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George Costa, Mr. Baseball, dies

Managing Editor of the

Ceres (Calif.) Courier

George Edward Costa, the man who promoted youth baseball in Ceres for over four decades and namesake for the city's ball field complex at Smyrna Park, has died at the age of 89.

Costa passed away Sunday, Jan. 13 at Evergreen Rehabilitation Care Center in Modesto where he had been residing since suffering a stroke in 1999.

The Ceres resident shared his enthusiasm for baseball to thousands of Ceres youth, many which are now parents. Costa coached and managed teams for 62 years, approximately 44 in Ceres. He saw some of his former proteges go all the way up to the major leagues.

His home was replete with approximately 200 trophies and as many as 30 plaques. In 1984 he was indicted into the Softball Hall of Fame.

Costa was a mentor for many youth, including Red Simmons, who recalled seeing Costa teams practice as he walked home from Walter White in the 1970s. Simmons later coached with Costa.

"George taught me everything I know about baseball," said Simmons. "He taught me I was supposed to be teaching instead of drilling. I used to be pretty hard on my kids. I was out for the World Series. George told me, "It's for the kids - not yourself.'"

School board member Mike Welsh remembers Costa as a "a great man ... who changed the lives of many boys."

"It was a dream of every little boy in Ceres to play baseball for George Costa," Welsh said. "That's a fact."

Welsh, a 1969 Ceres High graduate, played as an outfielder on Costa's Ceres Giants 11-12 year old county team for two seasons in the early 1960s.

"We were always the best team on the field," Welsh said. "We rarely ever lost because he taught you how to play the game the right way."

Welsh added that Costa gave so much of himself and never asked for anything in return.

"He changed the lives of a lot of people. He was legend. People revered him. Everyone loved him."

Costa often treated Welsh and his Giants teammates to Modesto Reds minor-league baseball games at Del Webb Field, now called John Thurman Field.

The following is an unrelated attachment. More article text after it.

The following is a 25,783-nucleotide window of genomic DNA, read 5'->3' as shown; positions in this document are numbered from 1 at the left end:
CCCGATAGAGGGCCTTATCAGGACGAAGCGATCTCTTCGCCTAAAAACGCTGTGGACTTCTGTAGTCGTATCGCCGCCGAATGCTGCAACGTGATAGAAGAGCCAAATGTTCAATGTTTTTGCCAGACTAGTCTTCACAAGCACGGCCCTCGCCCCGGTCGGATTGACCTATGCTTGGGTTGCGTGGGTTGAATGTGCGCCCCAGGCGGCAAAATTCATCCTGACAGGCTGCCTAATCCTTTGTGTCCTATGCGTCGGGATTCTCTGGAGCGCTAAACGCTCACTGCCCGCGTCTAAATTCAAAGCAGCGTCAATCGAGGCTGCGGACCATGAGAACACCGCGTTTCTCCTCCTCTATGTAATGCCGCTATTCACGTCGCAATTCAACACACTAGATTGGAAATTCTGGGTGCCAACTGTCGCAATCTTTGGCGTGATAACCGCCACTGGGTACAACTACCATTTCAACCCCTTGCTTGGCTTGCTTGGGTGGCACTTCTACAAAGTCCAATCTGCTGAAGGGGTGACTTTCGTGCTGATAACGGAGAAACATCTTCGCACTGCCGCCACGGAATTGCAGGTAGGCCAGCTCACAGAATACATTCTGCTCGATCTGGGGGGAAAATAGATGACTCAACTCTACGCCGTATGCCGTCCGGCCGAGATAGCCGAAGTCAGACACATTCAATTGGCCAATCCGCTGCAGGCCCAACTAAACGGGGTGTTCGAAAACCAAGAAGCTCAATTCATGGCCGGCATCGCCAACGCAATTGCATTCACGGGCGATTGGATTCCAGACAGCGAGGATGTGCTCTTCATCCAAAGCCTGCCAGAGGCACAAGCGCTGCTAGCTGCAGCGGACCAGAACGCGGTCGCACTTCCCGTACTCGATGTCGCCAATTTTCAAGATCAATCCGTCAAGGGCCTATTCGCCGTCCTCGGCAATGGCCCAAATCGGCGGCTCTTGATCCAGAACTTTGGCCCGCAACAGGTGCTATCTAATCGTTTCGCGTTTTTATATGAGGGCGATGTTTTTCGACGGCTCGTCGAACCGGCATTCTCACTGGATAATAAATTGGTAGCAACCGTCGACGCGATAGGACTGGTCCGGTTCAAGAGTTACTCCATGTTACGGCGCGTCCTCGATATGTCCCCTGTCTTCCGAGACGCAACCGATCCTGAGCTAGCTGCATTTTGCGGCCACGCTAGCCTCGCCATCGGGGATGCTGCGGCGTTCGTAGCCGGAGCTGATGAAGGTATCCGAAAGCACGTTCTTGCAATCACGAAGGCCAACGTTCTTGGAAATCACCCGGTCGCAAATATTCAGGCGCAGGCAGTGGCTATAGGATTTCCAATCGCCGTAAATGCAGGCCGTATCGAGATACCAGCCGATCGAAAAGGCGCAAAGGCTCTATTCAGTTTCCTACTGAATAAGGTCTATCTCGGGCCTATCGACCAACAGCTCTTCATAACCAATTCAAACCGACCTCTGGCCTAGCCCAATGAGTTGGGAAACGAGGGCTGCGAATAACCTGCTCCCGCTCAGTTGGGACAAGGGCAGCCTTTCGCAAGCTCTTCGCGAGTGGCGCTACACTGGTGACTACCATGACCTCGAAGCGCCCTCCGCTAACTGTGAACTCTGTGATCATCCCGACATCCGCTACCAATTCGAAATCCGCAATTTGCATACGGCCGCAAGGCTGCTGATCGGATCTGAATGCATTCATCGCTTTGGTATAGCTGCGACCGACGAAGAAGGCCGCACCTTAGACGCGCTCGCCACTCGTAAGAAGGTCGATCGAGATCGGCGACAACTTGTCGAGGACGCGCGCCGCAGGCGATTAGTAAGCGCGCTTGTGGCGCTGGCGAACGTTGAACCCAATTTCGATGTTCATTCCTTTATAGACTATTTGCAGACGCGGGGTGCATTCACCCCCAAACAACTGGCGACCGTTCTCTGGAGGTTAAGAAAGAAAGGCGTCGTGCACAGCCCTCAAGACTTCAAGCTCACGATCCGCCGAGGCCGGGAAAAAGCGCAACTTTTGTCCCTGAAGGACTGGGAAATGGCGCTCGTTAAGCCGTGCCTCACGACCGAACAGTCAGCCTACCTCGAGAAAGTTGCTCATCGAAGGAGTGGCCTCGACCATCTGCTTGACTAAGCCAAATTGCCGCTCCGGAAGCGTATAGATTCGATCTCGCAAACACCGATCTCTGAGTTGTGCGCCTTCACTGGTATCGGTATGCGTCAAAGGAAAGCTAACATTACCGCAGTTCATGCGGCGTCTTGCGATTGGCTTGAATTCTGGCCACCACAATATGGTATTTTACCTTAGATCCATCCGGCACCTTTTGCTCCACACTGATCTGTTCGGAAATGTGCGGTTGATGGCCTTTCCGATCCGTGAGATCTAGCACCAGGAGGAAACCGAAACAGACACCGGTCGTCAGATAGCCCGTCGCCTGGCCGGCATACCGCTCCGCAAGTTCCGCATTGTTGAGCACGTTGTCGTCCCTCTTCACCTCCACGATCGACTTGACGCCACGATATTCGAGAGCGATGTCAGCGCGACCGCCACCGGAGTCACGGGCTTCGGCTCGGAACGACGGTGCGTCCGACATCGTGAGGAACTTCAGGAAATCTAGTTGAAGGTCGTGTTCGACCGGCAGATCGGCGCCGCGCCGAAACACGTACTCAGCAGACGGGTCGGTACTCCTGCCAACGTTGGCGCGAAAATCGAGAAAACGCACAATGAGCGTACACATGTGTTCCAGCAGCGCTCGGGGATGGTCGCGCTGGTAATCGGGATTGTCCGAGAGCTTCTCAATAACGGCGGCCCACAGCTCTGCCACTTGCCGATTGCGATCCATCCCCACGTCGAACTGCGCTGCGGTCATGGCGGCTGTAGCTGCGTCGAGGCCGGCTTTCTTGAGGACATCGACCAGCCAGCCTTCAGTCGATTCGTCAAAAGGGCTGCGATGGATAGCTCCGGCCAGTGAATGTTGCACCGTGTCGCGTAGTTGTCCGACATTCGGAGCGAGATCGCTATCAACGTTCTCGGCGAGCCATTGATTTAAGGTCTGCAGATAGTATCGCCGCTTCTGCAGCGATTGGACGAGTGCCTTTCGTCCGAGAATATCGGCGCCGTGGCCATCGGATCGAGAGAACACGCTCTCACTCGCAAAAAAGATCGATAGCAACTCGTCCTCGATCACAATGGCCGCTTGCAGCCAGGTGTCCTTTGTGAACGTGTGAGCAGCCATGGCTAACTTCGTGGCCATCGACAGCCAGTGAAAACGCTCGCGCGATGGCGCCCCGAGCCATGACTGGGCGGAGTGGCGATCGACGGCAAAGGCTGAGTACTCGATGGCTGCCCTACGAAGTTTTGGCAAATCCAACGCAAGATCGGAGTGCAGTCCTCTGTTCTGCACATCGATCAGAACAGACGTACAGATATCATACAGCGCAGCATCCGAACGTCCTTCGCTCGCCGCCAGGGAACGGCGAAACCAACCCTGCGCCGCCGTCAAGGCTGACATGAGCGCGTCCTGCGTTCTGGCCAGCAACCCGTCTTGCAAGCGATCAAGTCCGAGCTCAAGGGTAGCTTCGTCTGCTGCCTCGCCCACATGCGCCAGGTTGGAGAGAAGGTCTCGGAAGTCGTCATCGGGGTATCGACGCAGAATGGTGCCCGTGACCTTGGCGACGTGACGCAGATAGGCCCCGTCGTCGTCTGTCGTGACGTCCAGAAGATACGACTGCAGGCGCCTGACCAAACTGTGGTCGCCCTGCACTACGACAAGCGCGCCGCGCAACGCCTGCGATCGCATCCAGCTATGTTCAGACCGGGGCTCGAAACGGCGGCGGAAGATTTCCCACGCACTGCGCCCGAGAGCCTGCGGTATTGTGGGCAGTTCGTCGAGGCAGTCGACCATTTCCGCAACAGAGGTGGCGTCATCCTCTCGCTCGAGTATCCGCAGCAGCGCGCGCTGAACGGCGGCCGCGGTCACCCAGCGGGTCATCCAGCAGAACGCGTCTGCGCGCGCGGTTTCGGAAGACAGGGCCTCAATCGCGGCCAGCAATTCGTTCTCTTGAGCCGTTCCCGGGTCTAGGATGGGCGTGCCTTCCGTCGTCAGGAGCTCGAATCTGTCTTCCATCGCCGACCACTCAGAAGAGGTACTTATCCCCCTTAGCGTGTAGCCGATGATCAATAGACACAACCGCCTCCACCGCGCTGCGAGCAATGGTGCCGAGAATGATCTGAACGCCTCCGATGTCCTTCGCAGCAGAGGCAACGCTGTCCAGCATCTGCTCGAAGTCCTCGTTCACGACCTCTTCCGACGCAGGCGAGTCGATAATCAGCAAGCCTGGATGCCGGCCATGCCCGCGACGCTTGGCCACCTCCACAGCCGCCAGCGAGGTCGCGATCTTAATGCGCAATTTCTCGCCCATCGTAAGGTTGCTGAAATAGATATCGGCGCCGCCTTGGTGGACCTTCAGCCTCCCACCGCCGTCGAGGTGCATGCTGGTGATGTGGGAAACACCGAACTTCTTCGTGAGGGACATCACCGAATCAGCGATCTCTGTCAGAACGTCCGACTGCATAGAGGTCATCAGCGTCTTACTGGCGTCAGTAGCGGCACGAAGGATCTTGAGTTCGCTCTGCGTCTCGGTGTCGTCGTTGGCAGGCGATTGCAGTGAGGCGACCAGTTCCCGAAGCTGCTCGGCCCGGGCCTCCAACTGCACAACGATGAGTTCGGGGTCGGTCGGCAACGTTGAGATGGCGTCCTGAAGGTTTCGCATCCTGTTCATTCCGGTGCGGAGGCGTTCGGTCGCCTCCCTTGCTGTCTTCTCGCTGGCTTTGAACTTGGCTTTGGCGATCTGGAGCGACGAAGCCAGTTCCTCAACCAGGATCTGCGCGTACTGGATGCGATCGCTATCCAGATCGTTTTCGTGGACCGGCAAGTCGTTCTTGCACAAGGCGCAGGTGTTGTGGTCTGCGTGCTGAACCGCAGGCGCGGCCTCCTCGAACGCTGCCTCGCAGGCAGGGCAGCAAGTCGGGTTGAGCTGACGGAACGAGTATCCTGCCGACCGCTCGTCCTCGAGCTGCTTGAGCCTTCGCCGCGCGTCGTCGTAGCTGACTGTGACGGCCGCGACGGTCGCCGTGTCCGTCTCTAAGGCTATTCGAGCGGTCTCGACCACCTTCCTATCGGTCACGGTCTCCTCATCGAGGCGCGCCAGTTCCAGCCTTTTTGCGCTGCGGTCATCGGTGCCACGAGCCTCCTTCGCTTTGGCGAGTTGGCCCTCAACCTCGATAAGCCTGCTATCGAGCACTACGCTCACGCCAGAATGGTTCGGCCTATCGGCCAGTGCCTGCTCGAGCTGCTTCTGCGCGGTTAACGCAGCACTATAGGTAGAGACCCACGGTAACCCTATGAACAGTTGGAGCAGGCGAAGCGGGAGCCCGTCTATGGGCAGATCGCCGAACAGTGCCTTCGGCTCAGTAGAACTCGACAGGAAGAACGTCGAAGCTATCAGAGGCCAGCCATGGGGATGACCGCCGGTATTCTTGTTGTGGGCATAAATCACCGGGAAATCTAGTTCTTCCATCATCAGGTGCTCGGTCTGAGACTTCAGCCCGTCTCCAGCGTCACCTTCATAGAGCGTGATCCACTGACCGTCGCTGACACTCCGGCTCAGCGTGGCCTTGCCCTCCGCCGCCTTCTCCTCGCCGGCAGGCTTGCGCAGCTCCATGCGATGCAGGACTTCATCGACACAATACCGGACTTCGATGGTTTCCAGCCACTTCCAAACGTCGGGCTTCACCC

"He'd load everybody in the bed of his 1960-something Chevy pickup," Welsh said. "You never needed money. He'd buy you a hot dog, hamburger and soda."

Cliff Hurt, who was affiliated with Ceres Youth Baseball for 17 years and who coached with Costa for nearly a decade in the 1980s and 1990s, said George was an integral part of Ceres Youth Baseball and a Ceres institution.

"He was CYB," Hurt said. "He started the program.

"George was the most loved man in Ceres for years," Hurt said. "People would just go down to the ballpark to talk with him."

Mr. Costa was honored in February 1992 as Ceres Citizen of the Year. At the Chamber banquet he was quoted as saying, "I'm going to die in this town. Bury me out in that ball park, please."

Mr. Costa was buried at St. Stanislaus Catholic Cemetery in Modesto Tuesday.

Born March 8, 1918, Mr. Costa spent his free time away from driving for Sunbeam Bread out on the field coaching and tending to fields. He also enjoyed football and basketball.

In the accolades given him upon receiving the Citizen of the Year award, then Congressman Gary Condit said "George Costa and the children of Ceres go hand-in-hand."

"I've had my share of a lot of fun," Costa told the audience that night.

Former county Supervisor Paul Caruso recalled the time that his daughter's team almost didn't get to play a game because the umpire didn't show. Caruso recalled that "George came by and asked what was wrong. We told him. Then he just left. Five minutes later he show up with all his gear. He worked 45 minutes until a substitute umpire showed up. He kept the game going."

He leaves behind his wife, LaVerne M. Costa of Modesto; his children, George E. Costa Jr., of Modesto, and Judith Marelen Costa of Sacramento; his brother of James Costa of Modesto; two sisters, Virginia Valim of Oregon and Barbara Hunt of Sacramento; and six grandchildren. He was preceded in death by his parents, Manuel and Lena Costa, and daughter Rosemary Michela.